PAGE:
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There is a greater need for small business owners to be informed and educated about credit scoring and Compulsory Credit Reporting (CCR), according to a recent survey released by OnDeck Australia.
Conducted by OnDeck business partner MYOB, the survey revealed that only 7% of SME owners know their credit score. What’s more, merely half of those who know their score actually checked it within the past 12 months
According to OnDeck, small businesses make up over 99% of all businesses. They contribute 57% of the GDP and hire more than 7 million Australians, or 67% of the country’s total employment.
Cameron Poolman, CEO at OnDeck Australia, told MPA that there are a number of reasons why small business owners are clueless about their commercial credit score. One reason he points out is that they don’t know its purpose.
Although the survey found that 42% of the respondents knew the purpose of a credit score, around 25% didn’t understand what it is, and another 25% believed it’s used for purposes beyond borrowing money. The survey also revealed that only 48% of SME owners know what CCR is. And while over a third of owners felt CCR should include small business credit scores, 44% were uncertain how that would benefit their business.
Under CCR, Australia borrowers will potentially enjoy the same benefits as those enjoyed by countries that already employ a similar system — namely, an increase in market competition where customers can use their improved credit ratings to obtain better deals from lenders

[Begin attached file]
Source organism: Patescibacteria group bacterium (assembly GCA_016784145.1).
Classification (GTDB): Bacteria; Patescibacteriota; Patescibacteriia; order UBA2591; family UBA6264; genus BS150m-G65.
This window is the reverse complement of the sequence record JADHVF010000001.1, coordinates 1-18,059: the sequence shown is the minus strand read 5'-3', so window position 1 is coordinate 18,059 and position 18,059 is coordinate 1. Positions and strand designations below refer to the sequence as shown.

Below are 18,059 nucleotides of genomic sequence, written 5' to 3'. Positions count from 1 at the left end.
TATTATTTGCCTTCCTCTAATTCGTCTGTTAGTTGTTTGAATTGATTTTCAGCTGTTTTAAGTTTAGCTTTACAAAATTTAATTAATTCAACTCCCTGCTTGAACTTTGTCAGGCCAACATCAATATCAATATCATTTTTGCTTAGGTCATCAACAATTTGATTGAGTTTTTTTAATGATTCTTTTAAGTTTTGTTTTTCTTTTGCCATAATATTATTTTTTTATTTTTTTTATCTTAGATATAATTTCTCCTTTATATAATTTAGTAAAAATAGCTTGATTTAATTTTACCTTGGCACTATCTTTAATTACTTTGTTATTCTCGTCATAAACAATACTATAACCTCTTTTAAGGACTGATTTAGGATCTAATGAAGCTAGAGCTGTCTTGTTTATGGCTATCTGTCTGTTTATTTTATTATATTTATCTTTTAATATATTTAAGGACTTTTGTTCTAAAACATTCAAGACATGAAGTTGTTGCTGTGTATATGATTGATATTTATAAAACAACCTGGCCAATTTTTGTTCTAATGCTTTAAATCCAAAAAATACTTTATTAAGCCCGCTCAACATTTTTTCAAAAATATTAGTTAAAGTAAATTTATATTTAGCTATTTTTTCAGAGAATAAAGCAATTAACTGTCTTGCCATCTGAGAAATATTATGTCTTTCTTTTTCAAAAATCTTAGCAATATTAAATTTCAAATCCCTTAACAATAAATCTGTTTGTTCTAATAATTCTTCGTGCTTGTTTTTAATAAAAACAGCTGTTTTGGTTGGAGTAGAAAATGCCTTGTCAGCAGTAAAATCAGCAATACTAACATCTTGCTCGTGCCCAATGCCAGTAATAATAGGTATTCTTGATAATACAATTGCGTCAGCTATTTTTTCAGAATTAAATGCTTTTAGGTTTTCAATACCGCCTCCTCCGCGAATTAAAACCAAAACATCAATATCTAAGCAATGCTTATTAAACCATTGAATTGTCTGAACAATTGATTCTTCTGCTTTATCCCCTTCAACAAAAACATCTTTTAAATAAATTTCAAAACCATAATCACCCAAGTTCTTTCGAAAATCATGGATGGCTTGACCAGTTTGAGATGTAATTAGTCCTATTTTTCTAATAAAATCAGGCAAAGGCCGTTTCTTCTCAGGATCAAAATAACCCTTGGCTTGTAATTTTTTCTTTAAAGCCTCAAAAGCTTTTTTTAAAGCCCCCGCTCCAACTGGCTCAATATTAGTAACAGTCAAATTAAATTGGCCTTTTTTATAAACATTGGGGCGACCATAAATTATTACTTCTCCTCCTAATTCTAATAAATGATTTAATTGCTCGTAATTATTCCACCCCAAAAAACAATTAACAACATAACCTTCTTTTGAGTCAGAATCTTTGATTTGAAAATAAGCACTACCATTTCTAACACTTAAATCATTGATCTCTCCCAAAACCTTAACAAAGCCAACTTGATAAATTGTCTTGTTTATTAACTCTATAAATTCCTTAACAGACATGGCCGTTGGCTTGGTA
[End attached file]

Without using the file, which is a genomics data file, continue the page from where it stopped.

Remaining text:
By increasing competition among small businesses, CCR gives Australian lenders equal opportunities to show how they can serve the sector. CCR creates choice and improves products and services that would ultimately benefit the consumer, whether an individual or a small business.
“Consumer awareness of credit scores in Australia is significantly lower than the rest of the world,” said Poolman.
“A recent research report showed that 85% of American consumers were aware of their credit score and over 80% had checked their score in the last year.”
“As all business owners are consumers, this trend is similar for SMEs. Americans are very aware that their credit score impacts their ability to borrow, attain insurance, get employed, utilize utilities, and get a rental property.”
According to Poolman, the survey presents an important opportunity to help educate small business owners on how their credit scores can empower them to create more opportunities for their business by improving their access to funding options. Poolman finds the prevailing lack of understanding on scoring an issue SMEs should confront, given the sector’s size and contribution to the Australian economy. He encourages small business owners to speak with their brokers on how to better understand their business credit score.
“Small businesses are an important contributor to our economy, and we believe there is a role for the industry and the government to take the lead on providing more information and education on credit scoring,” said Poolman
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